I have come to realise that bullies have to be treated with a certain amount of patience, and not be engaged with. It is upon the civil society and those who claim to be just and fair to see and observe if there is harassment. Also, being who I am, if I choose to confront as per laws, I become the aggressor. If I withdraw from a film-clash that I know has been pre designed, then I become a weakling penning a sob story. I have learned to not get affected by either. Although, to be honest, my only grouse is with those supposedly ‘enlightened’ people who praise and often cheer this behaviour in the name of ‘new’ and ‘refreshing audacity’, without any desire to be rational or truthful. They are the enablers who have allowed this circus to continue for six years. There is no legal case that I directly have with the lady (Kangana), and the reason I cannot have one is because apparently a guy cannot be stalked in India.
Your father, Rakesh Roshan, has been remarkably strong during his ongoing battle with cancer. Has this crisis made you discover newer strengths as a family?
In my father’s generation, a man was taught that masculinity meant being a rock. That a father is someone who is very strong and never expresses his vulnerability. Tears, we were taught, are feminine. But being a student of life, I have learned that strength does not mean the absence of tears. I realised that my dad had held way too much inside of him and I felt it was unhealthy. Having been through all that he has, one day I pushed him to express what he has been feeling. And I could see how impossible it was for him to let go of that strength. But eventually one day, he broke down completely. I hugged him and we both let the tears flow. Ironically, even at that time he was switching between breaking down on my shoulder and consoling me as a strong father. We all felt so much stronger after that release. We must learn to express ourselves as human beings openly. Not just the popular emotions, but all emotions.
Recently, your sister, Sunaina, hit headlines for rebelling against your parents and you for allegedly prohibiting her from dating a Muslim guy. Where do things stand now?
This is an internal, private and sensitive matter for me and my family. In didi’s current state, it would not be correct of me to speak about her. It is an unfortunate situation that probably many families are going through and are as helpless as we are, owing to stigmas and an incredibly weak medical infrastructure in this country for such cases. Also, religion is not even a thing in my family. It has never been discussed or been given importance whatsoever in my entire life. And I would like to believe that it is obvious to the world by now.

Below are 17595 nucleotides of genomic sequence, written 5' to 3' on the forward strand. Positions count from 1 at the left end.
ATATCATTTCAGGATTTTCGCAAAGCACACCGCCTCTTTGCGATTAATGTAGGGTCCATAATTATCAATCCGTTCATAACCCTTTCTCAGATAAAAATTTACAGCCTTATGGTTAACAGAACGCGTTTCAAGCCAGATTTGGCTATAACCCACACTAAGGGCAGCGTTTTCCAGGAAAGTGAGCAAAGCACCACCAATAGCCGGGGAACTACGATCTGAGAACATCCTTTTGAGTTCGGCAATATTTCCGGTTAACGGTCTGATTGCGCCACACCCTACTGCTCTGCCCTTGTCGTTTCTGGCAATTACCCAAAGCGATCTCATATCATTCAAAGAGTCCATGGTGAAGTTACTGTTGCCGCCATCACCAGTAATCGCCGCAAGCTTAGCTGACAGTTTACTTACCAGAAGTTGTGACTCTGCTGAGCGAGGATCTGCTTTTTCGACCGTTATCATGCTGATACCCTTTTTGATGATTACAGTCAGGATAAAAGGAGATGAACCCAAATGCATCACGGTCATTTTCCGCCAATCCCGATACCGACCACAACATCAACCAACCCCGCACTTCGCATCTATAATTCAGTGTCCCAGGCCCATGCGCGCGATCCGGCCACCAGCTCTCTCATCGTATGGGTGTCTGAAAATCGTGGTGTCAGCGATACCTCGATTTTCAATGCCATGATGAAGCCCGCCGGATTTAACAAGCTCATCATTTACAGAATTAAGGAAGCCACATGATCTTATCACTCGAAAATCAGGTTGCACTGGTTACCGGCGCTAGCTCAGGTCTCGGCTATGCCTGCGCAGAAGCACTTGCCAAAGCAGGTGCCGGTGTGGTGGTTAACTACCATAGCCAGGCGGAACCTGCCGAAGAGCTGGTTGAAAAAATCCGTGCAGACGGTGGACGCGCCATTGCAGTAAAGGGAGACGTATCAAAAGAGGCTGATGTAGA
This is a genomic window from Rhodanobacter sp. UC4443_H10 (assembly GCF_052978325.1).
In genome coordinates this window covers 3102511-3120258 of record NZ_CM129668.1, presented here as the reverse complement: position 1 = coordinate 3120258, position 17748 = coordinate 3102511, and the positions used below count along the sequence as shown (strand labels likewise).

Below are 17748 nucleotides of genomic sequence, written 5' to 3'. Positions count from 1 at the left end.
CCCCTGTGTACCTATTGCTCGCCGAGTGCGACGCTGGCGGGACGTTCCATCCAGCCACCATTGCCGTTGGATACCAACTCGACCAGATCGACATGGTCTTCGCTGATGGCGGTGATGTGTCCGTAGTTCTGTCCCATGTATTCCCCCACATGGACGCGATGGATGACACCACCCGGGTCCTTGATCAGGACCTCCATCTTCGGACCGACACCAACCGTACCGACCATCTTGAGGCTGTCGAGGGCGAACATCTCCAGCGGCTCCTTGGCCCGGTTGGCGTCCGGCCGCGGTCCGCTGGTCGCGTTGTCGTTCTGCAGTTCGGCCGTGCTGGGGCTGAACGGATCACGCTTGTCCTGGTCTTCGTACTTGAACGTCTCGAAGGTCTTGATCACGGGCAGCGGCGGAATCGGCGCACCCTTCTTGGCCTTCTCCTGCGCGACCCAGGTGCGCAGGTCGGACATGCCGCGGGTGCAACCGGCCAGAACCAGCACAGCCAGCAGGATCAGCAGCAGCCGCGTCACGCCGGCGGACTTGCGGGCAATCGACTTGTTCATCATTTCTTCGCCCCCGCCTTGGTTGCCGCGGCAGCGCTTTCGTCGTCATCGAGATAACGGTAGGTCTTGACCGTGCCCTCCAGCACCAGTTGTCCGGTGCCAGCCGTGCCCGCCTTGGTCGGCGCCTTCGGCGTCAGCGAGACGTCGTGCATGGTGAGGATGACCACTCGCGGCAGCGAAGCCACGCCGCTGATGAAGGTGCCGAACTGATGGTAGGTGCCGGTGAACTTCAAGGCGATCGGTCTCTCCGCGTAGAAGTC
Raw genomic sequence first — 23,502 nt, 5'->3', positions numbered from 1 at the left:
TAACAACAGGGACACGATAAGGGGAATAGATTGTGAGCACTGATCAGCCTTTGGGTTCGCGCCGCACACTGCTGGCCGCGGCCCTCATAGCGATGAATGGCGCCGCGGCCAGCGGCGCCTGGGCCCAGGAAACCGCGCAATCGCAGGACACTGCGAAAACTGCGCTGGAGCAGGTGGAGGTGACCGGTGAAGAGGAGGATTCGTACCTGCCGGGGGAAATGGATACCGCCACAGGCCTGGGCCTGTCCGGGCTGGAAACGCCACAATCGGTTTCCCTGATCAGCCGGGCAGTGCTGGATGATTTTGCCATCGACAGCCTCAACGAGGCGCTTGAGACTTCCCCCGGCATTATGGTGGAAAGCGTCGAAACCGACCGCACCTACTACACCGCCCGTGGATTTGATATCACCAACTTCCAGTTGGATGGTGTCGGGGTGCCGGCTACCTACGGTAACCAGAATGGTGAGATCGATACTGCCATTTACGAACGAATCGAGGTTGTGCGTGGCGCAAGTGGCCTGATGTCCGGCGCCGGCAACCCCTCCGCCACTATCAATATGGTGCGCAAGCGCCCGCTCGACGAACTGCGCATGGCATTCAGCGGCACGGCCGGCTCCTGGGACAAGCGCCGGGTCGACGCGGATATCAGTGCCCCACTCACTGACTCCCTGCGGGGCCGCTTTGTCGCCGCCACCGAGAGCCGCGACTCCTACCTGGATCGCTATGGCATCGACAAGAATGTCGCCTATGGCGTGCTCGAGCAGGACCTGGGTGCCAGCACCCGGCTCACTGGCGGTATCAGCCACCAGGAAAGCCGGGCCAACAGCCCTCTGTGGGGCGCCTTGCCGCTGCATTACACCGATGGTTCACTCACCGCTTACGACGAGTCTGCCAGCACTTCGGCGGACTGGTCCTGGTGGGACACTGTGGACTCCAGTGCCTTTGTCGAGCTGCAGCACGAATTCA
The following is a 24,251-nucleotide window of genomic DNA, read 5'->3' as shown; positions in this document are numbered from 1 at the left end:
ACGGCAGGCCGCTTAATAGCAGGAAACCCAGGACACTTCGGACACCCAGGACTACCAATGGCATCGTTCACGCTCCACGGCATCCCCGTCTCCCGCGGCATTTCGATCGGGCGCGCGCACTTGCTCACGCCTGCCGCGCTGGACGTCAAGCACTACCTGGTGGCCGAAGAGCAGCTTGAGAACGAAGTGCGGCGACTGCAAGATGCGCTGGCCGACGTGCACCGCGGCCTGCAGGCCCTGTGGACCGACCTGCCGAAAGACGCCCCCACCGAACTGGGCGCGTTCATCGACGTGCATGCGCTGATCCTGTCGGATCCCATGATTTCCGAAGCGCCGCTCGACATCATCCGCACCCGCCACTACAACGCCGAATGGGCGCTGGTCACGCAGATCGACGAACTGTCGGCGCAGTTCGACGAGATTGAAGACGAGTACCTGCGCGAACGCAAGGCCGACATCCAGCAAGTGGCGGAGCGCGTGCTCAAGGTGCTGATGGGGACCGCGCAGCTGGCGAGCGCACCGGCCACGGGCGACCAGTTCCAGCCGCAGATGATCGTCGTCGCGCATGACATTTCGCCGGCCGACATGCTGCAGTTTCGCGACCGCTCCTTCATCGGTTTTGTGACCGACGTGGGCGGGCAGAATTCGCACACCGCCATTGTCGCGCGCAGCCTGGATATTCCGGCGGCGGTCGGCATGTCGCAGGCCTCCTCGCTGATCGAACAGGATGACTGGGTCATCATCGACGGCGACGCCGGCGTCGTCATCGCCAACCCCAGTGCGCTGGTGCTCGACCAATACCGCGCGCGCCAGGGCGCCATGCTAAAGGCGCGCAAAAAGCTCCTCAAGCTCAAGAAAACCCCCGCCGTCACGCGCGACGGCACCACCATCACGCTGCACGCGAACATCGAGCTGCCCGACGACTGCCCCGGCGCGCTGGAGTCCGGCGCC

You and your ex-wife, Sussanne, have set quite an example of sensible parenting in the face of divorce. In the process, have you lent maturity too soon to your sons, Hrehaan (13) and Hridhaan (11)?
I feel absolutely secure. It is a very good parenting team that I have with Sussanne. And it comes from a place of mutual understanding of what we want the boys to grow up to be. I talk to my kids about everything that happens in the real world. I don’t want them to ever be bewildered when they step outside of the secure walls of their house. For me, they are nothing but little humans who understand everything. I also allow them to express. They have already learned to express themselves so well. I am extremely proud to be their father. Even at their age when they cry, they don’t cry like victims. There are tears, but no grimace on the face. And when they cry, it takes a lot of strength for me to not jump out to cuddle them. I try and create a comfortable space where they can express their tears and have a conversation about things troubling them.
Is there anyone in particular who you could regard as your biggest emotional anchor through the past rough years?
I haven’t ever felt the need for an emotional anchor. But I have been blessed with a support system that exists in the form of my family and a few close friends. One doesn’t need more.